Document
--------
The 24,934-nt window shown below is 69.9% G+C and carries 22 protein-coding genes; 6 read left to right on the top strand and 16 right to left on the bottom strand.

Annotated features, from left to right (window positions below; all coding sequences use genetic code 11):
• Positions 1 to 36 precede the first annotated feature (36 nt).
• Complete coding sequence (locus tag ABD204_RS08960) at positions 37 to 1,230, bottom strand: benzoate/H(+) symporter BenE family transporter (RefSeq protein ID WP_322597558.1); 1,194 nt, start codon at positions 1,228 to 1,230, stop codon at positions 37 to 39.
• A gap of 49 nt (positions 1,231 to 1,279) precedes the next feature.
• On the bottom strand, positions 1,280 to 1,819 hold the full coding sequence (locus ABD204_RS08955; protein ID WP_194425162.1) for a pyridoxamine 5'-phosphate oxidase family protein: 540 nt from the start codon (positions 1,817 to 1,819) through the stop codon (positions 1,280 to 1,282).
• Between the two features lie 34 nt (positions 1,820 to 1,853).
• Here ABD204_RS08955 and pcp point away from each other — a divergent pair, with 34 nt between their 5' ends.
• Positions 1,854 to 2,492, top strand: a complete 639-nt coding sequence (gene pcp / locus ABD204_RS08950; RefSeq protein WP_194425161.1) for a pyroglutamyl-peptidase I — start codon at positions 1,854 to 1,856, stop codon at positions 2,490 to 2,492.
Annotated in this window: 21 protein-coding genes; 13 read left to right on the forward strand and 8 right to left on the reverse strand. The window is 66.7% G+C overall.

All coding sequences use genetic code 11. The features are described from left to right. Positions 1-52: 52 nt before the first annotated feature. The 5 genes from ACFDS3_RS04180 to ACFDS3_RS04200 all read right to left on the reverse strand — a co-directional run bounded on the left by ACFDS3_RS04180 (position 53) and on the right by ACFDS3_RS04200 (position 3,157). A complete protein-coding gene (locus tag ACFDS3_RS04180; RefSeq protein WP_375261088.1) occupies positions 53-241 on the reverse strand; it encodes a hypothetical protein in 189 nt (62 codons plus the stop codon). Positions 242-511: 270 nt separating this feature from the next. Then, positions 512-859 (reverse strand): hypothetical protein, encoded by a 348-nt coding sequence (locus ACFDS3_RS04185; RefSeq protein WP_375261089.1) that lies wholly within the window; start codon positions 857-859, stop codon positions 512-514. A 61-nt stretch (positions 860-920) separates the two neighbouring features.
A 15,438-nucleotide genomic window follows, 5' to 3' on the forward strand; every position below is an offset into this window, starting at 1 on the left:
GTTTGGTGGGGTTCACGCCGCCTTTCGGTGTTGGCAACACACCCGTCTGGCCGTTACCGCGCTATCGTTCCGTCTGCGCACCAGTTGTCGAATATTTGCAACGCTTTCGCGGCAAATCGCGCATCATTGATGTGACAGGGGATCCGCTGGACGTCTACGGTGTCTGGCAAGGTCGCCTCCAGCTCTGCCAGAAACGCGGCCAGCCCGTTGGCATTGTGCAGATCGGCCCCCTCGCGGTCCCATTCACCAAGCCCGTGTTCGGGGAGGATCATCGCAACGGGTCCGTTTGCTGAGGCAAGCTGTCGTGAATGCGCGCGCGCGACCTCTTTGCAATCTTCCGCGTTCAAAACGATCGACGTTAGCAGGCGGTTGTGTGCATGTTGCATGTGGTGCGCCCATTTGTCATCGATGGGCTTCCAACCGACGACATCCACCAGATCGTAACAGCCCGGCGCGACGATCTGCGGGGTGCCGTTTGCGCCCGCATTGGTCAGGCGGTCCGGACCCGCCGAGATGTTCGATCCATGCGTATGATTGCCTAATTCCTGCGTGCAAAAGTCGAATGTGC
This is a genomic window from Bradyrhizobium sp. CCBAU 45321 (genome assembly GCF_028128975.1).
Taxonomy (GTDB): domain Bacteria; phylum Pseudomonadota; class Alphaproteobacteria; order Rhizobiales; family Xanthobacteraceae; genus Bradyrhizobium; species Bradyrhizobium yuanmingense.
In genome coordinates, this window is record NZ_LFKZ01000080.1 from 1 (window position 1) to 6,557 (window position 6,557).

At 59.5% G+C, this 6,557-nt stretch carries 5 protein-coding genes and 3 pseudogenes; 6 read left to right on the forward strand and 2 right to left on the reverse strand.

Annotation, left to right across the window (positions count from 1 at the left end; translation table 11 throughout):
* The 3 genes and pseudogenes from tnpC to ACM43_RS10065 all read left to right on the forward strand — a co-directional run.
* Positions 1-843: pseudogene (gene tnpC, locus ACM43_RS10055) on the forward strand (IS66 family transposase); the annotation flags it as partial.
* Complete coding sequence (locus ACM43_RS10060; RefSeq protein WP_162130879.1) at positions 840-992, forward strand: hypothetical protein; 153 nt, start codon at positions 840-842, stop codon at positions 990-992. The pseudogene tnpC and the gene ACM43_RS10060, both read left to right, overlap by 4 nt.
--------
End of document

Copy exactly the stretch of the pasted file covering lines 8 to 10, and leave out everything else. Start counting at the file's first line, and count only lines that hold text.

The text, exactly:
• Here ABD204_RS08955 and pcp point away from each other — a divergent pair, with 34 nt between their 5' ends.
• Positions 1,854 to 2,492, top strand: a complete 639-nt coding sequence (gene pcp / locus ABD204_RS08950; RefSeq protein WP_194425161.1) for a pyroglutamyl-peptidase I — start codon at positions 1,854 to 1,856, stop codon at positions 2,490 to 2,492.
Annotated in this window: 21 protein-coding genes; 13 read left to right on the forward strand and 8 right to left on the reverse strand. The window is 66.7% G+C overall.